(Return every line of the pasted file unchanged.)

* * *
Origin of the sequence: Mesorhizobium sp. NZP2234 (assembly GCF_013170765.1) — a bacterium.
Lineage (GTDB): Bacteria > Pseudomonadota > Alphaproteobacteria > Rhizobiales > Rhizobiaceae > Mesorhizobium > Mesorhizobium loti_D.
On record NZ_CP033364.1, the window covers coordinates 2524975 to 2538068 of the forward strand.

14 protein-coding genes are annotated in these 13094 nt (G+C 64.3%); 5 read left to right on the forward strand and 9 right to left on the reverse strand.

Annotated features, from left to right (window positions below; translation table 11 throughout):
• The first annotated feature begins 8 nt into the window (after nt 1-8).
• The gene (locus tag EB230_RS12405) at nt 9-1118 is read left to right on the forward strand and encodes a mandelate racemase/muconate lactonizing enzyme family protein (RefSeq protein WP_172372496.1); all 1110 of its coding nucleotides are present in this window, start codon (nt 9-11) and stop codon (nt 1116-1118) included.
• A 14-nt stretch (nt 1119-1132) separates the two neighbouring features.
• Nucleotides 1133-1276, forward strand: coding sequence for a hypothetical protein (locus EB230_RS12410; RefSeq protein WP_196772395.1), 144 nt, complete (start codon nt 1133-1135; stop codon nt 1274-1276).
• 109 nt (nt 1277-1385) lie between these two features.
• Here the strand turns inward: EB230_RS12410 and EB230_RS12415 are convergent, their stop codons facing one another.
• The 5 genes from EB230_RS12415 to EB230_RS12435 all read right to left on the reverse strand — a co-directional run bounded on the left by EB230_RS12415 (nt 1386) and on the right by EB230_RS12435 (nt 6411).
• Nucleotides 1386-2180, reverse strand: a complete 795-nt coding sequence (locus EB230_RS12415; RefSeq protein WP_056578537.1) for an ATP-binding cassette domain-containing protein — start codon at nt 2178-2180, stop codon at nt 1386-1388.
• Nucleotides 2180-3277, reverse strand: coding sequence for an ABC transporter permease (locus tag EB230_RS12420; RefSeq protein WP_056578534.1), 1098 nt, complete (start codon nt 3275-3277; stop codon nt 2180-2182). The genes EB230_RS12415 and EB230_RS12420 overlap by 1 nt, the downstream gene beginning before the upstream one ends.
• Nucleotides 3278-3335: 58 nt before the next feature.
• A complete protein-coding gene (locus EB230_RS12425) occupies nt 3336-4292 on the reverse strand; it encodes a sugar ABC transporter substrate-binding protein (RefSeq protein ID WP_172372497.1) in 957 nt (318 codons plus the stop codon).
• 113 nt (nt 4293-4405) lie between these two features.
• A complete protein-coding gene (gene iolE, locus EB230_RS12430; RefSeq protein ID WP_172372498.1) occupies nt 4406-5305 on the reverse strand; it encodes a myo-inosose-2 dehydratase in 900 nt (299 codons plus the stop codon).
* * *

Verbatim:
Origin of the sequence: Mesorhizobium sp. NZP2234 (assembly GCF_013170765.1) — a bacterium.
Lineage (GTDB): Bacteria > Pseudomonadota > Alphaproteobacteria > Rhizobiales > Rhizobiaceae > Mesorhizobium > Mesorhizobium loti_D.
On record NZ_CP033364.1, the window covers coordinates 2524975 to 2538068 of the forward strand.

14 protein-coding genes are annotated in these 13094 nt (G+C 64.3%); 5 read left to right on the forward strand and 9 right to left on the reverse strand.

Annotated features, from left to right (window positions below; translation table 11 throughout):
• The first annotated feature begins 8 nt into the window (after nt 1-8).
• The gene (locus tag EB230_RS12405) at nt 9-1118 is read left to right on the forward strand and encodes a mandelate racemase/muconate lactonizing enzyme family protein (RefSeq protein WP_172372496.1); all 1110 of its coding nucleotides are present in this window, start codon (nt 9-11) and stop codon (nt 1116-1118) included.
• A 14-nt stretch (nt 1119-1132) separates the two neighbouring features.
• Nucleotides 1133-1276, forward strand: coding sequence for a hypothetical protein (locus EB230_RS12410; RefSeq protein WP_196772395.1), 144 nt, complete (start codon nt 1133-1135; stop codon nt 1274-1276).
• 109 nt (nt 1277-1385) lie between these two features.
• Here the strand turns inward: EB230_RS12410 and EB230_RS12415 are convergent, their stop codons facing one another.
• The 5 genes from EB230_RS12415 to EB230_RS12435 all read right to left on the reverse strand — a co-directional run bounded on the left by EB230_RS12415 (nt 1386) and on the right by EB230_RS12435 (nt 6411).
• Nucleotides 1386-2180, reverse strand: a complete 795-nt coding sequence (locus EB230_RS12415; RefSeq protein WP_056578537.1) for an ATP-binding cassette domain-containing protein — start codon at nt 2178-2180, stop codon at nt 1386-1388.
• Nucleotides 2180-3277, reverse strand: coding sequence for an ABC transporter permease (locus tag EB230_RS12420; RefSeq protein WP_056578534.1), 1098 nt, complete (start codon nt 3275-3277; stop codon nt 2180-2182). The genes EB230_RS12415 and EB230_RS12420 overlap by 1 nt, the downstream gene beginning before the upstream one ends.
• Nucleotides 3278-3335: 58 nt before the next feature.
• A complete protein-coding gene (locus EB230_RS12425) occupies nt 3336-4292 on the reverse strand; it encodes a sugar ABC transporter substrate-binding protein (RefSeq protein ID WP_172372497.1) in 957 nt (318 codons plus the stop codon).
• 113 nt (nt 4293-4405) lie between these two features.
• A complete protein-coding gene (gene iolE, locus EB230_RS12430; RefSeq protein ID WP_172372498.1) occupies nt 4406-5305 on the reverse strand; it encodes a myo-inosose-2 dehydratase in 900 nt (299 codons plus the stop codon).